No real time to update the blog as I pack and spend some quality time with the family. However, there are two important scientific questions to face 1) How do you fit 250 litres of kit into a 120 litre bag? 2) The Arctic teachers face the eternal question-how many pairs of pants do you need to cross Greenland? I think Nansen would have done it in 2. Keep your thoughts positive. Dan
Greenland Crossing May 2009
Tuesday, 28 April 2009
Well nearly time to leave. I do not know where the time is gone, it does not seem that I have been preparing for things for over a year. We lead such busy life’s what with work, family and occasional sleep. I have had a good week with things beginning to finally coming together....the finance is in place(thanks to UoB, J&S, Sangers), final bits of kit sorted (thanks to Alpkit, Chocolate fish and Howies) and a feel in a good space (both mind and body). It has been really good to talk to friends and family (John, Sue, Jack, Resh, Tim, Mike, Paul, Nicola etc). Wouldn’t even be going if it was not for my close family members. Thanks one and all, hope you enjoy following the journey. Dan
Tuesday, 21 April 2009
From our various points of the UK we descended on Standstead with intuitive precision, arriving within 2 minutes of each other. The battle with the baggage began, checking-in a mass of specialist equipment and personal kit. This included 5 bags of sparkling new skis, a pile of paulks and food for the week. The 12 hour journey to Finse commenced and we settled into excited journey mode, it was good to catch up with everybody particularly Caroline and Carl who we had not seen together since the Cambridge teacher Talkback.
After a long train journey through snow covered Norway (from Oslo to our destination), we eventually arrived in darkness at Finse, a remote hamlet with a railway station (no roads) a hotel and just a few houses. We dragged our mound of equipment 200 metres to our comfortable base for the week.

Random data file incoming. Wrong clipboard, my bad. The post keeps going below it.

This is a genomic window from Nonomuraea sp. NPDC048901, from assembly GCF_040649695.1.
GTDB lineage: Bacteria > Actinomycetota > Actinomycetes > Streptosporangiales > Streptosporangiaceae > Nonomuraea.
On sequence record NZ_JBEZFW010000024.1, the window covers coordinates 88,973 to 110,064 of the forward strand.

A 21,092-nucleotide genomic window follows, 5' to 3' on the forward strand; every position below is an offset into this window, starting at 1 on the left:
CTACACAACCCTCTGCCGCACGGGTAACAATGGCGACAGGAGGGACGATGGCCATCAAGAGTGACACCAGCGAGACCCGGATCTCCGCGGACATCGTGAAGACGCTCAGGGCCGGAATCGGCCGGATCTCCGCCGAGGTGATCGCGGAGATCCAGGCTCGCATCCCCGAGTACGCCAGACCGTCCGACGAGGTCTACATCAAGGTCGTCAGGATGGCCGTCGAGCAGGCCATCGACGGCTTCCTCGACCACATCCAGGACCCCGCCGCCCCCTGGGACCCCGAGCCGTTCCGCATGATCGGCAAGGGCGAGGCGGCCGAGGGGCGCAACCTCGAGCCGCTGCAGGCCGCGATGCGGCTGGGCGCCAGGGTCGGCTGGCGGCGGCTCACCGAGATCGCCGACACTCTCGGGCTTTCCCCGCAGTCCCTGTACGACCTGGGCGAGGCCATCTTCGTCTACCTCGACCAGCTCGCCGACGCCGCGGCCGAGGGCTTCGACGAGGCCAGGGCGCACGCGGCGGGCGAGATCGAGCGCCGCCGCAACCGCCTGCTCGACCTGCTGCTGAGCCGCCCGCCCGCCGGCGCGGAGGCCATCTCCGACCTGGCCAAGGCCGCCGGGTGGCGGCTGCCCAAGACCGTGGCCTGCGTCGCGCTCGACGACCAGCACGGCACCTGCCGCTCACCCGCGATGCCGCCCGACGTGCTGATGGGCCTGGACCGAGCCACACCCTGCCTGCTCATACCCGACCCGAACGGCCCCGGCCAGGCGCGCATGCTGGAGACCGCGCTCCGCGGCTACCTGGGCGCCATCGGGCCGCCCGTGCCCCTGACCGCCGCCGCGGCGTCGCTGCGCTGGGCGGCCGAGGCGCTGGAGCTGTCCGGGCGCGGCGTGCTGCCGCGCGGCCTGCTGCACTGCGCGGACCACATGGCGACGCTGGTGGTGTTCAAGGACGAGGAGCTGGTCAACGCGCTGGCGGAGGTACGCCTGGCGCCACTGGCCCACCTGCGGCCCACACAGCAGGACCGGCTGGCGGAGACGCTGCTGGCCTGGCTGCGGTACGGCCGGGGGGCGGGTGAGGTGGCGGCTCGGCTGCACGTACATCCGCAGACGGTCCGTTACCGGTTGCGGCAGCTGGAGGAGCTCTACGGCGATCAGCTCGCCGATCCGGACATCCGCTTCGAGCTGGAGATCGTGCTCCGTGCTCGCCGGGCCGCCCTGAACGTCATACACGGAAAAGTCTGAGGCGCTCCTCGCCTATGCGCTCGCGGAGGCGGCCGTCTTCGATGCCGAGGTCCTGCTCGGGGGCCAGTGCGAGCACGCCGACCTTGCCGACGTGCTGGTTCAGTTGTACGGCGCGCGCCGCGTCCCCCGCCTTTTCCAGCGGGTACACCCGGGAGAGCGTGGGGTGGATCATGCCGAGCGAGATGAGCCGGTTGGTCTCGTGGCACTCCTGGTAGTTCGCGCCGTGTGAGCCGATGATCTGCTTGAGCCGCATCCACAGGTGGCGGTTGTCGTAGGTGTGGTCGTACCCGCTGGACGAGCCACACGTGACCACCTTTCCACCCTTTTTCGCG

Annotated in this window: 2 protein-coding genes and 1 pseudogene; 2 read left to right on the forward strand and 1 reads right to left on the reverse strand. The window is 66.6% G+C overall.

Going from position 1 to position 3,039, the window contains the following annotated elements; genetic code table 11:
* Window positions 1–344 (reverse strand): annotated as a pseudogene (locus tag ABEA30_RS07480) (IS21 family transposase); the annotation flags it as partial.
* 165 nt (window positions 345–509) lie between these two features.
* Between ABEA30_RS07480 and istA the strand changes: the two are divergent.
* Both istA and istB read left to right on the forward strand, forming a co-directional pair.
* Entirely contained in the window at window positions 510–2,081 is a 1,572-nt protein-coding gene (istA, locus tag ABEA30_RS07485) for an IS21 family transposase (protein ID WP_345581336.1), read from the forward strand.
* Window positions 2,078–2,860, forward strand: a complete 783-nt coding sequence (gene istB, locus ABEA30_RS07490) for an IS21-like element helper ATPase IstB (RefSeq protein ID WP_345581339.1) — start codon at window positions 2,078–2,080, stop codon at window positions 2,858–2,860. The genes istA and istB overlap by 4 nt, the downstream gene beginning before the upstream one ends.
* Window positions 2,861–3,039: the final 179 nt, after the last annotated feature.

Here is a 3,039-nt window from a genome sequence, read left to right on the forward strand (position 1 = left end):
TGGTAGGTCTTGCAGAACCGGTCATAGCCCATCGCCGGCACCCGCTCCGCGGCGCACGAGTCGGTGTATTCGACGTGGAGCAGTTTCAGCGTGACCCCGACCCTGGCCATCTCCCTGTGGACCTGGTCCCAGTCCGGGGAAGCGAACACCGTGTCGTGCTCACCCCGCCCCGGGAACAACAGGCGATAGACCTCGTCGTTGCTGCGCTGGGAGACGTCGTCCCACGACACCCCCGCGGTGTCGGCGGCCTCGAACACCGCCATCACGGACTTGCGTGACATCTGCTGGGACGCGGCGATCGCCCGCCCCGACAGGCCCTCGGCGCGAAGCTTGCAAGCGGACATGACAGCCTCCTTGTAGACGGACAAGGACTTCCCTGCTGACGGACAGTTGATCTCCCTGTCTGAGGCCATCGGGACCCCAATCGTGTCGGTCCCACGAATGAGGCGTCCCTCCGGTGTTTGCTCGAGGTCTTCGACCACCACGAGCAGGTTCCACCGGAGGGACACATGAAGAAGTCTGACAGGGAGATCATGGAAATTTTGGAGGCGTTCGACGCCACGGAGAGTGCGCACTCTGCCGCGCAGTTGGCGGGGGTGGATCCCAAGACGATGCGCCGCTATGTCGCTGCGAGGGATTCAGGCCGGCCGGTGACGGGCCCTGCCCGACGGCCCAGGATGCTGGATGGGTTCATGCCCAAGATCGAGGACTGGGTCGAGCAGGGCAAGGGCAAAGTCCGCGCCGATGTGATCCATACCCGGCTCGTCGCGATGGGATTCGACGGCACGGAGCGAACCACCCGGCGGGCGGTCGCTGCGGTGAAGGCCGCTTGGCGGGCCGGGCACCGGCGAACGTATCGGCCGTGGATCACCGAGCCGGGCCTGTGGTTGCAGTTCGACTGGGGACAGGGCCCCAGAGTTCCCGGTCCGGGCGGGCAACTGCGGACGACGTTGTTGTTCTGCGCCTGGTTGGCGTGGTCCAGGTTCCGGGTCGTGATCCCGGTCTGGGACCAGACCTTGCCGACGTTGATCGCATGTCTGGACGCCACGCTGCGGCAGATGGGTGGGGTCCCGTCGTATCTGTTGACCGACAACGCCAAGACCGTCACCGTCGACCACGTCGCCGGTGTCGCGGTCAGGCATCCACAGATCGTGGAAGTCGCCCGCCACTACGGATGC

Refreshed from a welcome rest, the next day we spent the first part of the morning, organising our equipment and ‘tweaking’ our personal kit. We were soon ready to explore the area on our new skis. Early trepidation soon gave way to confident striding as we crossed the frozen lake and headed up towards the heights of a mountain pass. Three hours of rhythmic skiing took us to a superb, pristine high level Col fuelled by cheesy wraps and haribo. Returning via the gentle downhill slopes we were all amazed how well we had developed the cross country techniques, but we were all tired from the 14 kilometre trek. The next day was spent locally on the Finse inclines having fun dashing down the slopes and more importantly making use of Carl’s custom boot fitting service. This consisted of baking our boots in the oven and wearing them tightly buckled for 20 minutes of agony. However, there was wisdom in this endeavour as the boots were now moulded perfectly to our feet.
The highlight of the trip was the overnight expedition. We dragged the paulks up through a stunning, remote valley and made camp in a wild, windy plateau. Our camp craft was tested but we all coped with the difficult -12 degree conditions, thankfully cocooned in several hundred pounds worth of high quality down. Finse’s rugged beauty provided a the most impressive snowy backdrop that brought home the magnificent bleakness of Arctic environments...Greenland began to feel just a little closer in our minds as we tackled with the prospect of our future endeavour. Returning to Finse, we were significantly advanced in our preparation for the Greenland crossing thanks to the considerable input of Carl, Carolyn and Steve. A thoroughly fulfilling trip with many highlights.